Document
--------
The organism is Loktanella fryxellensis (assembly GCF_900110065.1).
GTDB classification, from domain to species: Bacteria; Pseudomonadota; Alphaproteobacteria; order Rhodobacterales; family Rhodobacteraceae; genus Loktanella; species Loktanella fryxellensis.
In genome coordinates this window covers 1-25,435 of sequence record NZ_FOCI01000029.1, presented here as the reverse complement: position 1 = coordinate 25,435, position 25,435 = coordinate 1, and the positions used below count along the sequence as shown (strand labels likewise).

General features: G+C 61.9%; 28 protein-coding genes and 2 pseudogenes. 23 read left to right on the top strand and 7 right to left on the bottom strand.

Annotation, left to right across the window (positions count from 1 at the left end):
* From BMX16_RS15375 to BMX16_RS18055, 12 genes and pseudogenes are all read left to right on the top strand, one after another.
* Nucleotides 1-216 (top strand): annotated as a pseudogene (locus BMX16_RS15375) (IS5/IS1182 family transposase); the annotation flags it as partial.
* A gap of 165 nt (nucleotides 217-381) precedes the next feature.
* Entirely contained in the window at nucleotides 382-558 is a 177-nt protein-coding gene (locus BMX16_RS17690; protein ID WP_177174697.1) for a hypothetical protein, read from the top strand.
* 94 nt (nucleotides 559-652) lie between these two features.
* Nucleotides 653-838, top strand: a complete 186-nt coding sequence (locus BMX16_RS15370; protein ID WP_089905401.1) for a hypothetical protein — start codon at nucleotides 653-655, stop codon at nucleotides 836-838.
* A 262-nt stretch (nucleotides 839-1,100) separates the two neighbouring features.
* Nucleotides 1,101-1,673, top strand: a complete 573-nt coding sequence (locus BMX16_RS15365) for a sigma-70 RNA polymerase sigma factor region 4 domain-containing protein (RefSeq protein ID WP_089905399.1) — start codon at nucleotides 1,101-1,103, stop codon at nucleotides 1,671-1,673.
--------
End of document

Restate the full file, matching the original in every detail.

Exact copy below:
The organism is Loktanella fryxellensis (assembly GCF_900110065.1).
GTDB classification, from domain to species: Bacteria; Pseudomonadota; Alphaproteobacteria; order Rhodobacterales; family Rhodobacteraceae; genus Loktanella; species Loktanella fryxellensis.
In genome coordinates this window covers 1-25,435 of sequence record NZ_FOCI01000029.1, presented here as the reverse complement: position 1 = coordinate 25,435, position 25,435 = coordinate 1, and the positions used below count along the sequence as shown (strand labels likewise).

General features: G+C 61.9%; 28 protein-coding genes and 2 pseudogenes. 23 read left to right on the top strand and 7 right to left on the bottom strand.

Annotation, left to right across the window (positions count from 1 at the left end):
* From BMX16_RS15375 to BMX16_RS18055, 12 genes and pseudogenes are all read left to right on the top strand, one after another.
* Nucleotides 1-216 (top strand): annotated as a pseudogene (locus BMX16_RS15375) (IS5/IS1182 family transposase); the annotation flags it as partial.
* A gap of 165 nt (nucleotides 217-381) precedes the next feature.
* Entirely contained in the window at nucleotides 382-558 is a 177-nt protein-coding gene (locus BMX16_RS17690; protein ID WP_177174697.1) for a hypothetical protein, read from the top strand.
* 94 nt (nucleotides 559-652) lie between these two features.
* Nucleotides 653-838, top strand: a complete 186-nt coding sequence (locus BMX16_RS15370; protein ID WP_089905401.1) for a hypothetical protein — start codon at nucleotides 653-655, stop codon at nucleotides 836-838.
* A 262-nt stretch (nucleotides 839-1,100) separates the two neighbouring features.
* Nucleotides 1,101-1,673, top strand: a complete 573-nt coding sequence (locus BMX16_RS15365) for a sigma-70 RNA polymerase sigma factor region 4 domain-containing protein (RefSeq protein ID WP_089905399.1) — start codon at nucleotides 1,101-1,103, stop codon at nucleotides 1,671-1,673.